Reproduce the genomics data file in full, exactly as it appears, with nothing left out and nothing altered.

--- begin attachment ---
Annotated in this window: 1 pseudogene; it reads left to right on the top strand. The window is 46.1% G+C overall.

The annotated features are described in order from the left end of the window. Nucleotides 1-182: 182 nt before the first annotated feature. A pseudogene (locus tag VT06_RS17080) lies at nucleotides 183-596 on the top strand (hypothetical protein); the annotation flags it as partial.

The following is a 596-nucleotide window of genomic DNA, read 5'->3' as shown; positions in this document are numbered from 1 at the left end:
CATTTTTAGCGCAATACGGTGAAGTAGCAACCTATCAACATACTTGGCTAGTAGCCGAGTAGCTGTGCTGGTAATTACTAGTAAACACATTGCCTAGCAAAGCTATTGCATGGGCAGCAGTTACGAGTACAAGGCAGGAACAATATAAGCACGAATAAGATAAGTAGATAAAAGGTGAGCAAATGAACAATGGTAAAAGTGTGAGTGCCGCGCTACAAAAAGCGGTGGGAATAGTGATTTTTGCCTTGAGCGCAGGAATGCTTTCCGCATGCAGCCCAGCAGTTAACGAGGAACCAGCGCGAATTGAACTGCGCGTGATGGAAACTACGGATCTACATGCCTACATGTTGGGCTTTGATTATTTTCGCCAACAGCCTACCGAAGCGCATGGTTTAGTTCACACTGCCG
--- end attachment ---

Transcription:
Annotated in this window: 1 pseudogene; it reads left to right on the top strand. The window is 46.1% G+C overall.

The annotated features are described in order from the left end of the window. Nucleotides 1-182: 182 nt before the first annotated feature. A pseudogene (locus tag VT06_RS17080) lies at nucleotides 183-596 on the top strand (hypothetical protein); the annotation flags it as partial.

The following is a 596-nucleotide window of genomic DNA, read 5'->3' as shown; positions in this document are numbered from 1 at the left end:
CATTTTTAGCGCAATACGGTGAAGTAGCAACCTATCAACATACTTGGCTAGTAGCCGAGTAGCTGTGCTGGTAATTACTAGTAAACACATTGCCTAGCAAAGCTATTGCATGGGCAGCAGTTACGAGTACAAGGCAGGAACAATATAAGCACGAATAAGATAAGTAGATAAAAGGTGAGCAAATGAACAATGGTAAAAGTGTGAGTGCCGCGCTACAAAAAGCGGTGGGAATAGTGATTTTTGCCTTGAGCGCAGGAATGCTTTCCGCATGCAGCCCAGCAGTTAACGAGGAACCAGCGCGAATTGAACTGCGCGTGATGGAAACTACGGATCTACATGCCTACATGTTGGGCTTTGATTATTTTCGCCAACAGCCTACCGAAGCGCATGGTTTAGTTCACACTGCCG